We take breeding Wolfhounds very seriously here at Bonaforte, and our priority is to breed for health, fitness and temperament and so we are especially proud that one of our owners, Rachel and Rob’s Wolfhound, Jake (Heliodor’s Born To Run) successfully passed his assessment and he is now a registered Pets As Therapy dog. There comes a point in life where owning a dog is no longer an option, a very sad and difficult time for people who have lived with and loved dogs all their lives. The charity ‘Pets as Therapy’ provides canine visitors to give people the opportunity to interact and enjoy the company of a dog; it is scientifically proven that petting a dog has a positive effect on peoples’ moods and behaviour, so this charity provide a unique and very rewarding service. Rachel and Jake have already carried out their first few visits bringing a hefty dose of Wolfhound sized happiness to people who can’t get out and about. We are immensely proud of both Rachel, for giving her time, but also to Jake for being a wonderful ambassador for our breed.
Finally, we would like to wish all our owners and all visitors to this site a very Merry Christmas and a very Healthy and Happy New Year.
“Residents of the Springfield Cottage Residential Care Home were overjoyed to meet PAT dog Jake, a gentle giant who brightened everyone’s day” (taken from the Pets As Therapy Facebook group: https://www.facebook.com/petsastherapy/?fref=ts)
Three successful days of heart testing here at the Bonaforte Kennel, saw results we can all live with and no awful surprises.
There is always a general air of excitiment around prior to heart testing and our visit to the Kennel from Dr Brownlie. The days are always busy with our owners coming and going, bringing not only their hounds with them, but filling the kitchen with laughter. Many thanks to Hugh and Rachel on kitchen duty for the endless supplies of tea and coffee and keeping us all going with a feast, and to Linda for helping Serena with the hounds.
Dr Serena Brownlie worked tirelessly to examine every dog, including non-kennel visitors, who are always welcome.
We also celebrated Serena’s 30 years of heart testing in our breed, for which we are all very grateful. We are most certainly beginning to see the fruits of her labour and believe she is giving us all hope for our breed.
It is important that not just breeders, but all owners of Irish Wolfhounds have their hounds tested, not just once, but every year. By doing this you will be giving something back to our very precious breed and helping the experts keep track of any familial changes as they occur.
Please support heart testing, that little extra effort is so worth it. Heart testing sessions are also available through the IWHG.
On 25th Sept The Irish Wolfhound Society held its Championship Show at Ryton. The judge was breed specialist Ms Mary McBryde. There was a large entry and it was wonderful to see so many Wolfhounds gathered. The Society are to be thanked for hosting what was a very friendly sociable show with plenty of time for chatting ringside.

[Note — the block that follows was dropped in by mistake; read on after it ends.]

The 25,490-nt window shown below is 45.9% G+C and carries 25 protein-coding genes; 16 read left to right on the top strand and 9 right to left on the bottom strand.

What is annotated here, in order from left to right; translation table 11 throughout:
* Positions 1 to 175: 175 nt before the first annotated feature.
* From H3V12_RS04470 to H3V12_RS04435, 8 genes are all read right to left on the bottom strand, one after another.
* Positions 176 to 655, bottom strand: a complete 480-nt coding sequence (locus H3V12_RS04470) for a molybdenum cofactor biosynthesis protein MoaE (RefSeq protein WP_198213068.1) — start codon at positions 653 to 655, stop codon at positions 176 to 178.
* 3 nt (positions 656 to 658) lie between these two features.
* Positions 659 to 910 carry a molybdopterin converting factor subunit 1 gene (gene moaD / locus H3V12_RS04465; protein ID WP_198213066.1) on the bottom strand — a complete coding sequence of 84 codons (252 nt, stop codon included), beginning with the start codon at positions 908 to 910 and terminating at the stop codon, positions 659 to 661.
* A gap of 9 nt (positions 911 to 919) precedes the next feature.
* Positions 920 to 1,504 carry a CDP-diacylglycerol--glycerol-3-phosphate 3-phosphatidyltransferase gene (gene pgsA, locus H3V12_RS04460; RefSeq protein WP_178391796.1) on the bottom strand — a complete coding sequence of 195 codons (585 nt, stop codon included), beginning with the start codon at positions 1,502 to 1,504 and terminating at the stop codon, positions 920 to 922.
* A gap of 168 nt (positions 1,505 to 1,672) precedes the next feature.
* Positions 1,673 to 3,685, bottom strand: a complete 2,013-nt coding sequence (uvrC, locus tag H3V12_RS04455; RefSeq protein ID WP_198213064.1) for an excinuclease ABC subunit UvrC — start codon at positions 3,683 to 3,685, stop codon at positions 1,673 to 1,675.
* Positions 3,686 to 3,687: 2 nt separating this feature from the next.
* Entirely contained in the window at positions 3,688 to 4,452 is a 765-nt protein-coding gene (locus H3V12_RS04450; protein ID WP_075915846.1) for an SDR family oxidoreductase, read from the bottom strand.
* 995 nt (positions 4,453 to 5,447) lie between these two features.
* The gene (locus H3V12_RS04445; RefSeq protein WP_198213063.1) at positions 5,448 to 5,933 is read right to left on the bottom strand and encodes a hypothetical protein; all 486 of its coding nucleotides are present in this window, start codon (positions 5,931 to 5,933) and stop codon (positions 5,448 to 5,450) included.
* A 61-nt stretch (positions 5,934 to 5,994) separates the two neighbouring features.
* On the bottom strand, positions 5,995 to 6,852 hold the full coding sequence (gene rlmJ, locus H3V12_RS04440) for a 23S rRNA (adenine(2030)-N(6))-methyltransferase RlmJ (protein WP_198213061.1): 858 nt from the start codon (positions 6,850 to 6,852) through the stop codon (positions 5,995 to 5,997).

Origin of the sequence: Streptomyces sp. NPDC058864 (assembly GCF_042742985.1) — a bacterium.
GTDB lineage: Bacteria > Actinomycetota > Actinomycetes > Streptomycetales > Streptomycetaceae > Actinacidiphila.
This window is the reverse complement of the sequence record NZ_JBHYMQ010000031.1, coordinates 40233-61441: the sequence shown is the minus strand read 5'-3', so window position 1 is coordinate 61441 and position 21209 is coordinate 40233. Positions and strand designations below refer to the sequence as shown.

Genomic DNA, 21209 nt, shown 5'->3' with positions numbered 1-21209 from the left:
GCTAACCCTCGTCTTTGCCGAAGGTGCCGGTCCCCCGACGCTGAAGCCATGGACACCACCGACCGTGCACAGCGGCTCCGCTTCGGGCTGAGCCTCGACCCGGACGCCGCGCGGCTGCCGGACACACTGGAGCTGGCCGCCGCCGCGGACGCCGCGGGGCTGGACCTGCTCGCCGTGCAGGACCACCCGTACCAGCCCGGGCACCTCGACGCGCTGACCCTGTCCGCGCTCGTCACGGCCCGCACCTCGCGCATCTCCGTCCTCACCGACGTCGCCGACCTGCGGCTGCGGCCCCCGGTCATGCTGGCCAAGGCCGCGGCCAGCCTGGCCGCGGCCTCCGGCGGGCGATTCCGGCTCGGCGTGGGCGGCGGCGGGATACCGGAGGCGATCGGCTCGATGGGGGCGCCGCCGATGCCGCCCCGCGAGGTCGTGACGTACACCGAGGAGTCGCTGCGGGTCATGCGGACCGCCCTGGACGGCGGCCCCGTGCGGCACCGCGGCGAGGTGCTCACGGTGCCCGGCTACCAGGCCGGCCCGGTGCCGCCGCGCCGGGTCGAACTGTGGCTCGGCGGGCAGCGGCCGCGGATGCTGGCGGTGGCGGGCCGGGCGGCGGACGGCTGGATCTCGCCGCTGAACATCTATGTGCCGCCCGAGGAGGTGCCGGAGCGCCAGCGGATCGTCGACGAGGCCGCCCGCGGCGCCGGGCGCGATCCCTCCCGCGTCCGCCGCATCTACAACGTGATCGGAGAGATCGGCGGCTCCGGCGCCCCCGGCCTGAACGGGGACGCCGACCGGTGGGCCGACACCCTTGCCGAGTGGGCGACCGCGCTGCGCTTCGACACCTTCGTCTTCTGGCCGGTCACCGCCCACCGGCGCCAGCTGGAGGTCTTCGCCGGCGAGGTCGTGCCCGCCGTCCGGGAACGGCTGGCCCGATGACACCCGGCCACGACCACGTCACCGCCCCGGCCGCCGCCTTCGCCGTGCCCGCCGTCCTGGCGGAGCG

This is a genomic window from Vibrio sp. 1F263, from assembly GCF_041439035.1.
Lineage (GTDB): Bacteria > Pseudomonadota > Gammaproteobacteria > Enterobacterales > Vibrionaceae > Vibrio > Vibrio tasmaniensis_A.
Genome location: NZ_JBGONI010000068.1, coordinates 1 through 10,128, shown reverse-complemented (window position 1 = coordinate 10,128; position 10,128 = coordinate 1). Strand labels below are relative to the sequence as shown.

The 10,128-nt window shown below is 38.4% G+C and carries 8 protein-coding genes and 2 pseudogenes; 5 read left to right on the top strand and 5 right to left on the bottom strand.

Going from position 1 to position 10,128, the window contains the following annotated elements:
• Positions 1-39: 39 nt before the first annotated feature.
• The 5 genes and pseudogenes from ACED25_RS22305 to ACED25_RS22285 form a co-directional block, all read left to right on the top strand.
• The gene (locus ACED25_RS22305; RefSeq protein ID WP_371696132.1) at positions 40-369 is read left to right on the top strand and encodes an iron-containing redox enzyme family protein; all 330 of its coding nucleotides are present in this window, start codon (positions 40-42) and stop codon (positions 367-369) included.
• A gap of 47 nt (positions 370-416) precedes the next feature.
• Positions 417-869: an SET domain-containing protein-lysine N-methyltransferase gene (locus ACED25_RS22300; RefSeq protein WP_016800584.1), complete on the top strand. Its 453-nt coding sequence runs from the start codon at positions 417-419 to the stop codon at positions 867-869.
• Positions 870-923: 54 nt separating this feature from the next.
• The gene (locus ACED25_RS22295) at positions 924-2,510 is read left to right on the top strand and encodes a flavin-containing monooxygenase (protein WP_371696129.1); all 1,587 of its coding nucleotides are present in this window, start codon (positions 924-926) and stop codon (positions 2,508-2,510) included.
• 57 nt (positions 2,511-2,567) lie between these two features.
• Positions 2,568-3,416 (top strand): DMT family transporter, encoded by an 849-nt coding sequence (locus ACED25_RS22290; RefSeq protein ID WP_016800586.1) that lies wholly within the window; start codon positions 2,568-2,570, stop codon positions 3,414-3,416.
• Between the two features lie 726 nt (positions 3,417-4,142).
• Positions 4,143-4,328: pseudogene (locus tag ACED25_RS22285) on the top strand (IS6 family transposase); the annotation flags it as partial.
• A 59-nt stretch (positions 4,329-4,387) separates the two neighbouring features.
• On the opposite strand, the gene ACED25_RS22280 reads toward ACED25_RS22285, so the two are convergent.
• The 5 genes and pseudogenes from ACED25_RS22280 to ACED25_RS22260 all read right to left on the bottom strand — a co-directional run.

We were particularly proud as we had quite a few of our owners who had entered some for the 1st time ever at a show. We are delighted that so many qualified for Crufts.
What was very exciting was we had two different mother/son combinations entered-Bonaforte's Back Chat in PG with her son Bonaforte’s Kelly's Hero in puppy-we have to make a mention to Carole his owner who was having her 1st time in the ring-they both did us proud.
We also had Bonaforte's Earl Grey in PG and his mum Ice Cream, and Harker and Nigella made a joint mum/son/daughter/brother/sister showing combo, Ice Cream being their mum too, who was showing for her 1st time in Veteran. What made this such a fabulous day for us was Creamy won Best Veteran-her owner Neil taking to the ring for the 1st time also-a truly momentous day for Bonaforte.
Of course there is always fun to be had with our owners so we can’t forget to mention Norris-who is becoming something of a Bonaforte mascot!
If you would like to join the show team and have some fun please contact us.
In a breed which is vulnerable and having longevity issues, all our 7’s and over deserve respect. We should be welcoming and praising them, especially the ones who are active enough to make it into the show ring.
In addition we need to be examining their pedigrees and be asking the breeders and owners questions about rearing, diet and exercise. Looking at siblings and progeny, because to have these veterans in our breeding is a positive step forward.
I am posting this on behalf of Kathy Johnson, owner of Pollyanna.
Polly has been at Noel Fitzpatrick's since mid-January. She is paralysed as a result of a trauma. A microscopic piece of cartilage is lodged in her spinal cord and it is not operable. She is being treated with hydrotherapy and physiotherapy and although she is showing some improvement it is very slow and she still can't stand.
With the weeks going by and Polly’s progress so slow, it is devastating for Kathy who is heartbroken to be faced with the possibility of losing her beloved wolfhound. We, her close friends, have been helping in any way we can by visiting Polly weekly and trying to encourage Polly to get up. Polly is always very bright, alert, cheerful and loving
But she cannot stand up yet. She needs time -a lot more time, before she may be able to stand. Sadly, her vets cannot continue to care for her for more than a few more weeks. And this will be nowhere near long enough. Polly does not need any medical treatment, just time and rehabilitation.
It is not feasible for her to return home to Kathy. Polly needs to be lifted and turned regularly and, as Kathy is on her own, she would not be able to do this. It needs maybe two or three people to lift and turn a wolfhound.
That is why we are turning to you. Are you able to help? Do you know of a canine convalescent home that Kathy could consider and where Polly might be cared for while she recovers?
People in the wolfhound community do incredible things. We are praying that someone who reads this can offer assistance or advice.
or make a donation to keep her longer in care.
Thank you Nottingham University Vet School for organising an informative day, giving up your time at a weekend, and also giving us a chance to be heard and listened to.
Nottingham University Vet School - Saturday 6th February 2016.